"We are currently working with the Wisconsin authorities on a solution which will enable consumers throughout the state enjoy the great taste of Kerrygold butter," Ornua's statement said.

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Royal warrant awarded to ABP subsidiary
The British royal household is a supporter of “closed loop” food chains, it would seem.

ABP Renewables Division, Olleco, has been granted a royal warrant by the Queen of England. Olleco operates a “closed loop” supply chain to supply the royal household with cooking oils and fats.

The closed loop in this case reduces carbon miles by using the return journey to take back used cooking oils. These are then processed at Olleco’s bio-refinery to create biodiesel.

Warrants are awarded as a mark of recognition to people or companies that have regularly supplied goods or services to members of the Royal Family for at least five years.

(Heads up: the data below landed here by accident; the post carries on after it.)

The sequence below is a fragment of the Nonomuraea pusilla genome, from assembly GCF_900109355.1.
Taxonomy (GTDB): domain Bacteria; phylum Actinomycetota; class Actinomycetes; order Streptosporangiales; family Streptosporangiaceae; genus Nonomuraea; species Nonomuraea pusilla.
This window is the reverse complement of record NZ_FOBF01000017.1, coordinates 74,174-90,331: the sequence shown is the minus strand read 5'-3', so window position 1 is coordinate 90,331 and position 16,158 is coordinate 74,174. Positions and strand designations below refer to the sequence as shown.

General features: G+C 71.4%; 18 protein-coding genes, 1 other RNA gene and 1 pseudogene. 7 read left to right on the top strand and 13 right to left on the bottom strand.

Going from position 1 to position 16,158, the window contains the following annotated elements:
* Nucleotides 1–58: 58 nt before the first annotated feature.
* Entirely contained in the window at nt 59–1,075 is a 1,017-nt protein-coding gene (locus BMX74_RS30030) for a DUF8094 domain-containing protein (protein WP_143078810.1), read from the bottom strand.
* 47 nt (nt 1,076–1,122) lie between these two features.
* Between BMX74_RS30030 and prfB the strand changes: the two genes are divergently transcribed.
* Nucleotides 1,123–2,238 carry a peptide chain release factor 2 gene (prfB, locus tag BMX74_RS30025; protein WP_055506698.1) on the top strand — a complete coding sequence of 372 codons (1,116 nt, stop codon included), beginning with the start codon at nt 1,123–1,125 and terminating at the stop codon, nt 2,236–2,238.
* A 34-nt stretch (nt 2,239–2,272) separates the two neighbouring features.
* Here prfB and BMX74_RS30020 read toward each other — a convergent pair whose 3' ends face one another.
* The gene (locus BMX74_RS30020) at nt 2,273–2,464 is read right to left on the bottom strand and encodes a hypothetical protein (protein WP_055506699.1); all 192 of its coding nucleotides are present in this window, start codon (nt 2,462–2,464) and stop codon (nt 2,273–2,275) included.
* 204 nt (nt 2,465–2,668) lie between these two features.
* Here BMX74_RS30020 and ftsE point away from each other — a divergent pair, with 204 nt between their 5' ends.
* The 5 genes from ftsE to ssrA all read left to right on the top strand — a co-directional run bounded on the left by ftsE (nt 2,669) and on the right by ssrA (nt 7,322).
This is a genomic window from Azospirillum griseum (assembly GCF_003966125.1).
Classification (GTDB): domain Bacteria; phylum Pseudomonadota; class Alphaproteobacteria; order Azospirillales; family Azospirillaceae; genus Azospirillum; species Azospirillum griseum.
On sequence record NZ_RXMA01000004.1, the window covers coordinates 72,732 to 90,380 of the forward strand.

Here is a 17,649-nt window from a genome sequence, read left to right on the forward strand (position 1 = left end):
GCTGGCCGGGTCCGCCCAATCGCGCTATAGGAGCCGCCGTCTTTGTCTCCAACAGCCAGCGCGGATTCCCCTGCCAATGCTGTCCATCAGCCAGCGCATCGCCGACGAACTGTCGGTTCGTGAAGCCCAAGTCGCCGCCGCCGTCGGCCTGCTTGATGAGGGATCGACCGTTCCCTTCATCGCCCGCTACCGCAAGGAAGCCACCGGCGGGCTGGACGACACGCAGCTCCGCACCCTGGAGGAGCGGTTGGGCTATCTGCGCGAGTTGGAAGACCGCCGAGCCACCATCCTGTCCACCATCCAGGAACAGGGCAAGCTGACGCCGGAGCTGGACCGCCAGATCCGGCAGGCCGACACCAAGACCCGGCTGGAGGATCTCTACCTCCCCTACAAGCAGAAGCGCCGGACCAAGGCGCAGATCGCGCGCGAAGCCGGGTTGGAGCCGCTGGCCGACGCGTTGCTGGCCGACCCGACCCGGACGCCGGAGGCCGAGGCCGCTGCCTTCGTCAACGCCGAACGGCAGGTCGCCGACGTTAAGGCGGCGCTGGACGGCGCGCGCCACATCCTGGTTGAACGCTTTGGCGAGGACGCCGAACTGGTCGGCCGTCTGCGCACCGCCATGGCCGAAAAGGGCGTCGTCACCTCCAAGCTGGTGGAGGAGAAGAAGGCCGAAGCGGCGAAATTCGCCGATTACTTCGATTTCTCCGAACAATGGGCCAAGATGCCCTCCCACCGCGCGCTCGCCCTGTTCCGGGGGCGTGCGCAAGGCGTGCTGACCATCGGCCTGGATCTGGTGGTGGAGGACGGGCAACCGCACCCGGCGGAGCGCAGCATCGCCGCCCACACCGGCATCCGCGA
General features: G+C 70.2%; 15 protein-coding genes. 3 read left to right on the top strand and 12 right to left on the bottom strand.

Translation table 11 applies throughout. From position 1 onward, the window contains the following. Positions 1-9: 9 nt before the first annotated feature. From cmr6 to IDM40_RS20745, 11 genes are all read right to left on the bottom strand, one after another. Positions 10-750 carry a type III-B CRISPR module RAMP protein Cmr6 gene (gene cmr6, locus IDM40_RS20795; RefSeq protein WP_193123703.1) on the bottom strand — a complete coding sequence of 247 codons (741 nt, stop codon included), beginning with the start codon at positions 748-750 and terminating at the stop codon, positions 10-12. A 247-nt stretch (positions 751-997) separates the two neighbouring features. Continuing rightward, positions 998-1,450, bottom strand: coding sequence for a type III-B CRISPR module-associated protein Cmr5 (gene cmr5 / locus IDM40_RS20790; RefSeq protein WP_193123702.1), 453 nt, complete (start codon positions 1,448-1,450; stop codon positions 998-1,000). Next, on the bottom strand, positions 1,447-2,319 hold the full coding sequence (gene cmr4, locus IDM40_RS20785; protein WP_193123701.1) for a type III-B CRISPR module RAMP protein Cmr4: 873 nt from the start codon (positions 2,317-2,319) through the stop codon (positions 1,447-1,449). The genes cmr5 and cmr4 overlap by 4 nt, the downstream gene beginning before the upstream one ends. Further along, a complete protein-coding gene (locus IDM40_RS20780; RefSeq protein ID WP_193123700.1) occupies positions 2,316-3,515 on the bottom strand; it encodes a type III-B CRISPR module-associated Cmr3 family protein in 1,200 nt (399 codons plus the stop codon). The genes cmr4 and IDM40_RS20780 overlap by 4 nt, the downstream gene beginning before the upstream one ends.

"This is a huge honour and we are delighted and proud to be recognised for our service, helping the royal household to tackle climate change,” Robert Behan, CEO of Olleco, said. “If we are to achieve the UN’s goal of keeping global warming below 1.5°C, every household, community, organisation and nation in the world has to change the way they operate."

Olleco has a network of 19 sites across the British Isles to supply a number of food and hospitality brands. The company supplies fresh oils and fats and takes back used oils, it also collects food waste, which is then converted to renewable energy and fed back into the national gas and electricity grids.

Image by Paul Michael Hughes

Olleco was formed by ABP Food Group in 2006.

Closed loop